Which way in the search for the next GFF executive?


In the next few months, football stakeholders will sit down to elect new leaders or may be give a new mandate to the current leaders of our game for the next four years. 

Unlike the national elections, only 77 votes from clubs, regional and allied associations will determine the future of a sport loved by more than a million Gambians.

 This year’s election will so far center around two blocs and ideological groups- incumbent president Lamin Kaba Bajo’s much-trumpeted success story culminating in a maiden Africa Cup of Nations appearance and challenger and fellow executive member Sadibu Kamaso’s reform agenda that he says will restore lost confidence in the running of our football.


As expected, the race which has barely started is already dubbed an internal power struggle with many wondering what difference is one from the other.  Both were in the executive when plans were laid for the gradual but methodical reorganisation of the administration of the game that led to successes in regional and much recently to a major continental glory- Afcon qualifications. But also, both were in the executive when massively funded infrastructural development projects failed, or stalled, as Football House would like us to call it leading to a huge disruption or disorganisation of local and national football programmes.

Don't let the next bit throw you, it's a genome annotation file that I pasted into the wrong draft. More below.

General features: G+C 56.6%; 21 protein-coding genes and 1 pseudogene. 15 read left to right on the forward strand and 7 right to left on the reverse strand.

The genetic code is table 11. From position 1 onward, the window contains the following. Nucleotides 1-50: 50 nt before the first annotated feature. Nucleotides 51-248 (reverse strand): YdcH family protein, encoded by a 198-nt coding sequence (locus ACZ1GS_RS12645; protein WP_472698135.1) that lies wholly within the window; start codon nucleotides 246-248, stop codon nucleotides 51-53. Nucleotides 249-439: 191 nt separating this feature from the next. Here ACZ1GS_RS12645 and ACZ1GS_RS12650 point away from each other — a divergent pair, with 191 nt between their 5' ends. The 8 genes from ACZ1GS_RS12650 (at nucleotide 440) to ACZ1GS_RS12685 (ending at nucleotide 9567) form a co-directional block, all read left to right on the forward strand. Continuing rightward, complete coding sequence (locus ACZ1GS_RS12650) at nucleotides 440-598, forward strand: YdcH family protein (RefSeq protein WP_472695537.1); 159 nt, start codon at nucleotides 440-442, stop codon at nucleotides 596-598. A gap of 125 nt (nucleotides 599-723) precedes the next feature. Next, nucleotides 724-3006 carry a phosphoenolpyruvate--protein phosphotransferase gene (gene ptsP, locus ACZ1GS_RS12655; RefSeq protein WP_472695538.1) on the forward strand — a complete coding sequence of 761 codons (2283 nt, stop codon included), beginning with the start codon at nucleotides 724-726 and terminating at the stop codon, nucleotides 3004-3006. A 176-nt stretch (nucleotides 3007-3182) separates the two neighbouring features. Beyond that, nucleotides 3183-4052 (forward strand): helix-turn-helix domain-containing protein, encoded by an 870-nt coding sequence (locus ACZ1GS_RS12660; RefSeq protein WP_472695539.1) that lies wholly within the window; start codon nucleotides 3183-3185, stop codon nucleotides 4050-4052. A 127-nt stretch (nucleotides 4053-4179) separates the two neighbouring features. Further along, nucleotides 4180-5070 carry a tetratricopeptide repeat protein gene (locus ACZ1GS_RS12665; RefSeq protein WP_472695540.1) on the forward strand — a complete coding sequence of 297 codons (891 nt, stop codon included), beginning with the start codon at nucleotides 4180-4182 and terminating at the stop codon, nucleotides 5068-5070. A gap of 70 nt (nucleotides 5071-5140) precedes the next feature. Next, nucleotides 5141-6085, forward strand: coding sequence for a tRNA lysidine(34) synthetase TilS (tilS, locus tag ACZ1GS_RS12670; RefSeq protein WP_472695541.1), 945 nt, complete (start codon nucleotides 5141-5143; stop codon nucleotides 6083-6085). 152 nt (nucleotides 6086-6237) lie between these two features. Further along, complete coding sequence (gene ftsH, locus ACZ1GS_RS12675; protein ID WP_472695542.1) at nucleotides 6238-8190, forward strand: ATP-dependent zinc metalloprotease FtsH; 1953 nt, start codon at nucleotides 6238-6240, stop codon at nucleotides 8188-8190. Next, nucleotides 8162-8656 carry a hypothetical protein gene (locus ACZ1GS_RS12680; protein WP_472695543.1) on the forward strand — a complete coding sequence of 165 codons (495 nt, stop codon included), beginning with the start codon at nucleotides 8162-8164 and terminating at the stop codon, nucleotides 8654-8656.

The authorities at Football House also endured both scares and relatively good relations with government at intervals.

With its record of the last five years now going for scrutiny, we call on the stakeholders to go to the election with a clear conscience and choose a team based on an informed choice and a reflection of the thoughts and aspirations of the million or so Gambian football lovers.   The clubs, regional delegates and allied association members must know that millions of football lovers’ aspirations rest on their choices and so they must not fall prey to the manipulation of the football politicians whose motives are for the free travelling, per diems, alleged kickbacks and other leisure that go with running the game.  Equally, the stakeholders must demand for the inclusion of football veterans in the running of the game and end the culture of giving the administration of the game to fame and wealth-seeking people with no history or connection with the game.  While inside the pitch can be a physical scheme for players and technicians, inside the office should be a professional, knowledgeable and honest tenure for the administrators.